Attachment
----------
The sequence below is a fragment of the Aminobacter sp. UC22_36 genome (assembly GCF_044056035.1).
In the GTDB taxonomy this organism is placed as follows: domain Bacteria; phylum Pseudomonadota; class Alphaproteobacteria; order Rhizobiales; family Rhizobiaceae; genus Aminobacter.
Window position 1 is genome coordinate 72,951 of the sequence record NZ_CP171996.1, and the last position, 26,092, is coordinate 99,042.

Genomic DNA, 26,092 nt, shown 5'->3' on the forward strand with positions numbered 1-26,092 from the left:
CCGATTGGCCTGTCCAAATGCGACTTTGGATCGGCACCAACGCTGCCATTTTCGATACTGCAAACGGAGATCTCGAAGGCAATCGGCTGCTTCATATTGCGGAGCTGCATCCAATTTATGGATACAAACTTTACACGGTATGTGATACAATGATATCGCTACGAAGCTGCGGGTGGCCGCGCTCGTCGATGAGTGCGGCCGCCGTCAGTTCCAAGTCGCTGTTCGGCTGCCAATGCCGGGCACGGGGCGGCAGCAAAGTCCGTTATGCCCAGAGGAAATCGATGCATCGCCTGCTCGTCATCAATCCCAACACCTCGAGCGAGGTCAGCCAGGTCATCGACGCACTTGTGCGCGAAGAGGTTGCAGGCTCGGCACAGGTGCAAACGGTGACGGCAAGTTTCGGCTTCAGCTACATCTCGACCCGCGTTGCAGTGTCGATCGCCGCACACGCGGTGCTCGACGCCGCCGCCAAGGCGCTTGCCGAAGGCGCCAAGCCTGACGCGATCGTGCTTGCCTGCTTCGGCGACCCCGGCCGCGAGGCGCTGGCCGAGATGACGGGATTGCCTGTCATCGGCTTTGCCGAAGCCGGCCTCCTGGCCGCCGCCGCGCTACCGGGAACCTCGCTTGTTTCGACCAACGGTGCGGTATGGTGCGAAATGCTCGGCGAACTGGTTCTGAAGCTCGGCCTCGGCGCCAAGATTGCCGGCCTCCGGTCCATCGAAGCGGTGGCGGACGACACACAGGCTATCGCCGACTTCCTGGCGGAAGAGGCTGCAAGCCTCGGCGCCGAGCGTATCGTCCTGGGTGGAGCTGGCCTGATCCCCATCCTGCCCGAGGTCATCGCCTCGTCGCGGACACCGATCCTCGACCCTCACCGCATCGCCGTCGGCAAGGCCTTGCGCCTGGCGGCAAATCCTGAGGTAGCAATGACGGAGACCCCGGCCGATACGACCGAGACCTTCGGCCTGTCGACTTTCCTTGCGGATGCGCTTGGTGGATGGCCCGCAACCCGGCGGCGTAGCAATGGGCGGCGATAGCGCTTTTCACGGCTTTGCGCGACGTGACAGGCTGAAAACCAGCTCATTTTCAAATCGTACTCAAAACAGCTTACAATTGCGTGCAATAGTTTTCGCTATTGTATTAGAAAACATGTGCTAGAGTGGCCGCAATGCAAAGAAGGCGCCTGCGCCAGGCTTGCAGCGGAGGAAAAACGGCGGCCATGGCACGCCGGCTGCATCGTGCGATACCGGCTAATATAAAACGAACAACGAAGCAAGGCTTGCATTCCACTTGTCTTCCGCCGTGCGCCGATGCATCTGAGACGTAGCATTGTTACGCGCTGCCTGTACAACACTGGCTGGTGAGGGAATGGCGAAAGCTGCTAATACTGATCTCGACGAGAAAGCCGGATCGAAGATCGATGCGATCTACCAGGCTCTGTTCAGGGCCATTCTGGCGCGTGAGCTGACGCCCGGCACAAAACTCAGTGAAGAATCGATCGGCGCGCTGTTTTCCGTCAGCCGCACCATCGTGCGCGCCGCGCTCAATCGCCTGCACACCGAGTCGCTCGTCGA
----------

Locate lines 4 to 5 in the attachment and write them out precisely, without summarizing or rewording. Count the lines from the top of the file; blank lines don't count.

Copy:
Genomic DNA, 26,092 nt, shown 5'->3' on the forward strand with positions numbered 1-26,092 from the left:
CCGATTGGCCTGTCCAAATGCGACTTTGGATCGGCACCAACGCTGCCATTTTCGATACTGCAAACGGAGATCTCGAAGGCAATCGGCTGCTTCATATTGCGGAGCTGCATCCAATTTATGGATACAAACTTTACACGGTATGTGATACAATGATATCGCTACGAAGCTGCGGGTGGCCGCGCTCGTCGATGAGTGCGGCCGCCGTCAGTTCCAAGTCGCTGTTCGGCTGCCAATGCCGGGCACGGGGCGGCAGCAAAGTCCGTTATGCCCAGAGGAAATCGATGCATCGCCTGCTCGTCATCAATCCCAACACCTCGAGCGAGGTCAGCCAGGTCATCGACGCACTTGTGCGCGAAGAGGTTGCAGGCTCGGCACAGGTGCAAACGGTGACGGCAAGTTTCGGCTTCAGCTACATCTCGACCCGCGTTGCAGTGTCGATCGCCGCACACGCGGTGCTCGACGCCGCCGCCAAGGCGCTTGCCGAAGGCGCCAAGCCTGACGCGATCGTGCTTGCCTGCTTCGGCGACCCCGGCCGCGAGGCGCTGGCCGAGATGACGGGATTGCCTGTCATCGGCTTTGCCGAAGCCGGCCTCCTGGCCGCCGCCGCGCTACCGGGAACCTCGCTTGTTTCGACCAACGGTGCGGTATGGTGCGAAATGCTCGGCGAACTGGTTCTGAAGCTCGGCCTCGGCGCCAAGATTGCCGGCCTCCGGTCCATCGAAGCGGTGGCGGACGACACACAGGCTATCGCCGACTTCCTGGCGGAAGAGGCTGCAAGCCTCGGCGCCGAGCGTATCGTCCTGGGTGGAGCTGGCCTGATCCCCATCCTGCCCGAGGTCATCGCCTCGTCGCGGACACCGATCCTCGACCCTCACCGCATCGCCGTCGGCAAGGCCTTGCGCCTGGCGGCAAATCCTGAGGTAGCAATGACGGAGACCCCGGCCGATACGACCGAGACCTTCGGCCTGTCGACTTTCCTTGCGGATGCGCTTGGTGGATGGCCCGCAACCCGGCGGCGTAGCAATGGGCGGCGATAGCGCTTTTCACGGCTTTGCGCGACGTGACAGGCTGAAAACCAGCTCATTTTCAAATCGTACTCAAAACAGCTTACAATTGCGTGCAATAGTTTTCGCTATTGTATTAGAAAACATGTGCTAGAGTGGCCGCAATGCAAAGAAGGCGCCTGCGCCAGGCTTGCAGCGGAGGAAAAACGGCGGCCATGGCACGCCGGCTGCATCGTGCGATACCGGCTAATATAAAACGAACAACGAAGCAAGGCTTGCATTCCACTTGTCTTCCGCCGTGCGCCGATGCATCTGAGACGTAGCATTGTTACGCGCTGCCTGTACAACACTGGCTGGTGAGGGAATGGCGAAAGCTGCTAATACTGATCTCGACGAGAAAGCCGGATCGAAGATCGATGCGATCTACCAGGCTCTGTTCAGGGCCATTCTGGCGCGTGAGCTGACGCCCGGCACAAAACTCAGTGAAGAATCGATCGGCGCGCTGTTTTCCGTCAGCCGCACCATCGTGCGCGCCGCGCTCAATCGCCTGCACACCGAGTCGCTCGTCGA